In the 13 years since The Howey Political Report has been publishing, we've never witnessed more Hoosiers protesting a wider array of issues at the same time. The anti-incumbency mood is at its most pronounced since our first year - 1994. On Monday, dozens of citizens vented before the Indiana Tax Commission hosted by State Sen. Luke Kenley prompted by high property taxes. Dozens of tax protesters were tossed out of the Indianapolis City-County Council meeting as it voted in $90 million in new income taxes . . . In Muncie, organizers are planning a noon "Jam In" designed to bottled up traffic in downtown to protest high property taxes. Gibson and LaPorte County officials are bracing for the kind of tax storm that has already taken place in Indianapolis and Elkhart. There have already been multiple property tax protests outside the Governor's Mansion, Monument Circle, the Indiana Statehouse and the Indianapolis City-County Building . . . It reminds us of a speech then U.S. Rep. Lee Hamilton gave to the Indiana Democratic Editorial Association in August 1994 when he said "Sometimes when I'm standing at a public meeting I feel a curtain drop between me and the people I'm talking to. I'm a politician and therefore, they say, my word cannot be trusted." It was a precursor to the 1994 election that changed control of the U.S. and Indiana Houses of Representatives.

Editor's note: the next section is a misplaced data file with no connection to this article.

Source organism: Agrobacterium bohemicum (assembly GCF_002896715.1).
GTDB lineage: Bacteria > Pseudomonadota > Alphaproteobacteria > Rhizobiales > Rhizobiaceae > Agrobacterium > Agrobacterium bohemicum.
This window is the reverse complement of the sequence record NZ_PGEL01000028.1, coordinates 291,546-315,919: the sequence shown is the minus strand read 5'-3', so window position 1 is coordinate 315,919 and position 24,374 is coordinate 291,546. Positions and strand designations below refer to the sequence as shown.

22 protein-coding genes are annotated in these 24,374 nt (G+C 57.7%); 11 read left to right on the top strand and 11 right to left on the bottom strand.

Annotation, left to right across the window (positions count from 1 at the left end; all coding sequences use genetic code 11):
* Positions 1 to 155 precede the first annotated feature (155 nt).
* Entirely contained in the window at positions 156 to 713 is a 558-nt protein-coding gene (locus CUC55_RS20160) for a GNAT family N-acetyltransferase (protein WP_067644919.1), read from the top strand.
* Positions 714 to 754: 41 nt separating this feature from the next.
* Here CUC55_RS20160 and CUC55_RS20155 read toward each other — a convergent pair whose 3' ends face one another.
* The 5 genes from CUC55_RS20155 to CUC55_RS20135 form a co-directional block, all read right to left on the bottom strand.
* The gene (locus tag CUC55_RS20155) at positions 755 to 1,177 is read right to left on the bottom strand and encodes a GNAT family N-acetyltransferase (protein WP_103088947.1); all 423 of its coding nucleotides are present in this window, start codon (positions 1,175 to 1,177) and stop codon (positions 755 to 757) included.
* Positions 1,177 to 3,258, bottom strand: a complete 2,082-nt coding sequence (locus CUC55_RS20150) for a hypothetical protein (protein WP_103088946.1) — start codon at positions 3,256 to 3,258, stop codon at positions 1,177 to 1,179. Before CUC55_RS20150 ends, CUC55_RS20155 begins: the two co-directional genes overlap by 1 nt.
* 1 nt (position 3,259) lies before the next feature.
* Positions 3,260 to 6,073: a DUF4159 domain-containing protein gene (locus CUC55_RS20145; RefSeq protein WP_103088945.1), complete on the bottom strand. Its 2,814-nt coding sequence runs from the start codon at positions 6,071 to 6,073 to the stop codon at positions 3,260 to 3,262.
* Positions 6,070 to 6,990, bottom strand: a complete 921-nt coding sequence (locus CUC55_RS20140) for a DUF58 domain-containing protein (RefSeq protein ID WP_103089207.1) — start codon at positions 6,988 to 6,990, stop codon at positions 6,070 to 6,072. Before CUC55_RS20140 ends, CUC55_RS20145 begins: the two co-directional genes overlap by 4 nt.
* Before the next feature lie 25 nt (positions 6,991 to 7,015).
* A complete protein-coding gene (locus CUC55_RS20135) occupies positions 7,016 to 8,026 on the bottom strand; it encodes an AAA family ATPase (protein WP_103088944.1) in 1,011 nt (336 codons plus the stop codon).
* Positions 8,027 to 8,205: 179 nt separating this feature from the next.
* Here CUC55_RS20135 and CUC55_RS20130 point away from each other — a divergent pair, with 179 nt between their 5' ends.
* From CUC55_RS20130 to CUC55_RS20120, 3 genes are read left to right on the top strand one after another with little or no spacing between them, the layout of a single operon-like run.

IUPUI Political Science Professor Bill Blomquist sees political implications here in Indianapolis for Mayor Peterson and city-county councilors who voted for his 65% increase in the county option income tax. "There are definitely political implications," he tells WTHR. "The council members are more vulnerable because they don't have the name recognition and financial resources of the mayor," Blomquist said, "So, if anyone's really on the line about [the vote] it's the individual councilors who voted for the increase." Blomquist notes the fallout is already helping the mayoral candidacy of Greg Ballard. "For Greg Ballard, lightning strikes and you get an opportunity, an opportunity to get a little more press coverage, to have people want your take on an issue," he said.
Of course, there are some incumbents sailing along on Cloud Nine without a care in the world. "I assure you many [in my district] were for it because they saw where the money was going. They hate the tax, but they like the result," Scott Keller (R) said. "I think people in those areas hit hardest, like Meridian-Kessler and Butler Tarkington, if they're not satisfied that there will be a reduction in their taxes (due to reassessment) the tendency will be to 'throw out the bums." I take it Keller hasn't bother to talk to his own constituents about this matter. As the Star's analysis of the property tax assessment increases in Marion Co. revealed, some of the hardest hit areas were in his own district. Councilor Dane Mahern's district abuts Keller's district. Mahern cited the disproportionate increases in his district as one of the reasons he voted against the mayor's tax increase plan.